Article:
Together we will be reading and using rap lyrics as a stimulus to discuss the lineage between football, community and prevalent topics within the arts community.
Please register to be sent the Zoom link, which you can also do by dropping us a line at info[at]againsttherunofplay.club or by sending a DM to @against.the.run.of.play.
Feel free to notify us in advance if you would prefer to attend as a ‘quiet’ participant, (with your camera/mic off). Please get in touch if you have any other questions, suggestions, access needs, or just to say hi!
- From Pirate Radio To Glastonbury: Grime Music's Evolving Connection To Class by Jazmin Kopotsha, Refinery 29, 20/06/2019: https://www.refinery29.com/en-gb/grime-music-class
- Lyrics of 96 of My Life by Jme, 29/11/2019: https://genius.com/Jme-96-of-my-life-lyrics
- Grime isn’t just music - it’s about working-class struggle - and its new middle-class fans need to recognise the genre’s social importance by Poppie Platt, 17/12/2015: https://www.independent.co.uk/student/istudents/grime-isn-t-just-music-it-s-about-working-class-struggle-and-its-new-middle-class-fans-need-recognise-genre-s-social-importance-a6777256.html
- The Beautiful Grime: The best lyrics about football by Jagroop Shinbt, BBC Three, 19/09/2019: https://www.bbc.co.uk/bbcthree/article/b4477724-04fa-44cd-90bf-8722f628d8ad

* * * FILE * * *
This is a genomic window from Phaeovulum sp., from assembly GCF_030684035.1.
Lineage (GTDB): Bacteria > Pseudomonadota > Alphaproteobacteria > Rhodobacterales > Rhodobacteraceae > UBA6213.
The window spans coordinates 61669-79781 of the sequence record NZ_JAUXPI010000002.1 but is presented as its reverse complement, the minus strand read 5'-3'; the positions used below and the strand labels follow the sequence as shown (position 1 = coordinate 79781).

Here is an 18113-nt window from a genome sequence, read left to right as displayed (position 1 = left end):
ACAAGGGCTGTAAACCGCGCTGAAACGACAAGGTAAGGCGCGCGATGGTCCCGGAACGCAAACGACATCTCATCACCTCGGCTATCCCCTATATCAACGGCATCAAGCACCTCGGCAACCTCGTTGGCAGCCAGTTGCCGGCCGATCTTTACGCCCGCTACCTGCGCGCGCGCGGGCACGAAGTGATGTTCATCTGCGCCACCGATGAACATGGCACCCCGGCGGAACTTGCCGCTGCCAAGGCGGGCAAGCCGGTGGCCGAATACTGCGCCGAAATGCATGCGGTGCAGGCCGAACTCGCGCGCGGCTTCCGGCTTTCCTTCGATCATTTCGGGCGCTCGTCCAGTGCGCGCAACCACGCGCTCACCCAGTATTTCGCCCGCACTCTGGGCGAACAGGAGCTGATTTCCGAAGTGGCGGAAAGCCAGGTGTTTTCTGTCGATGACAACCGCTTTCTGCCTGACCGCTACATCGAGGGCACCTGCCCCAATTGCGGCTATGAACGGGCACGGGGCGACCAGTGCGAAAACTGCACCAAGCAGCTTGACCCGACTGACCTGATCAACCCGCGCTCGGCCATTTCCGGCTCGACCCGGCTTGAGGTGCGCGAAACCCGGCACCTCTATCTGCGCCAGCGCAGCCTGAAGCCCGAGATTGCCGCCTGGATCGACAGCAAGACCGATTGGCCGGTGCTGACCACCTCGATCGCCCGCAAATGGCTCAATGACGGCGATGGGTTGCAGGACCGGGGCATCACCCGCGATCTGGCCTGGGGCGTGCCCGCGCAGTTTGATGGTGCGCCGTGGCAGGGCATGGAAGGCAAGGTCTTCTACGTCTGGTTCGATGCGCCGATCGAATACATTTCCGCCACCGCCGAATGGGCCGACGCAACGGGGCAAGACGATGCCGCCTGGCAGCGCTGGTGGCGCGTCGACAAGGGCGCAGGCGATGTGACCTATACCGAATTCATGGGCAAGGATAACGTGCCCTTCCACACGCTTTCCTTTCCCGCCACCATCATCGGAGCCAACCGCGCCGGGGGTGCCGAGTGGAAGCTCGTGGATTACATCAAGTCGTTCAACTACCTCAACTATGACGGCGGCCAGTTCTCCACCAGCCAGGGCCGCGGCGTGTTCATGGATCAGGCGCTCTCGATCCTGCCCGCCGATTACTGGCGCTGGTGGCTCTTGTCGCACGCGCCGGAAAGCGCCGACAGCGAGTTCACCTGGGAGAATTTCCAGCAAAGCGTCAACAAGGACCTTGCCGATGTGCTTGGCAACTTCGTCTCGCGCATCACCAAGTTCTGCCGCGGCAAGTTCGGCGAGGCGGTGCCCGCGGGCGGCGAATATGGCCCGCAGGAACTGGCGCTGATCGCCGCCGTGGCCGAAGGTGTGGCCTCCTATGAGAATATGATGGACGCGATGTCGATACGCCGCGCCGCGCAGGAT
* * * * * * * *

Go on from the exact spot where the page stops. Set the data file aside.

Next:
Seeking to procure a more representative art world, Ashleigh Williams (she/her) creates art and facilitates events for those who are marginalised by their class, gender, race, and everything in between. With an emphasis on collaboration, mainly through their collective Babeworld, Ashleigh’s practice focuses on themes of political and societal identity, such as disability/ accessibility, mental health, sex work, ‘poverty porn’, and oversharing- otherwise known as attention-seeking on the internet.
Through collaborating with other underrepresented artists, Ashleigh cultivates networks to grow their online platform to fundraise and create grants for marginalised people and communities. Ashleigh has worked with the likes of East Street Arts, Montez Press, and the Institute of Contemporary Art, bringing their ideas and networks to relevant institutions and organisations in the art world.
Football Reading Group
The Football Reading Group aims to map and give critical context to female engagement with football and sports culture more broadly.
Begun in February 2019, we meet on a semi-regular basis, with each session framed by an overarching theme. These range from socio-political questions around gender, race and capital, to thinking about spectatorship and the role of culture or friendship.
Those that attend the reading group are warmly invited to suggest texts and specific topics; the reading group operates as a discursive research tool that is shaped collectively and conversationally.
The Reading Group is open to all backgrounds and genders; footballer, artist, both or neither - we are interested in everybody’s contribution to the discussion. Info about previous sessions and reading can be found here.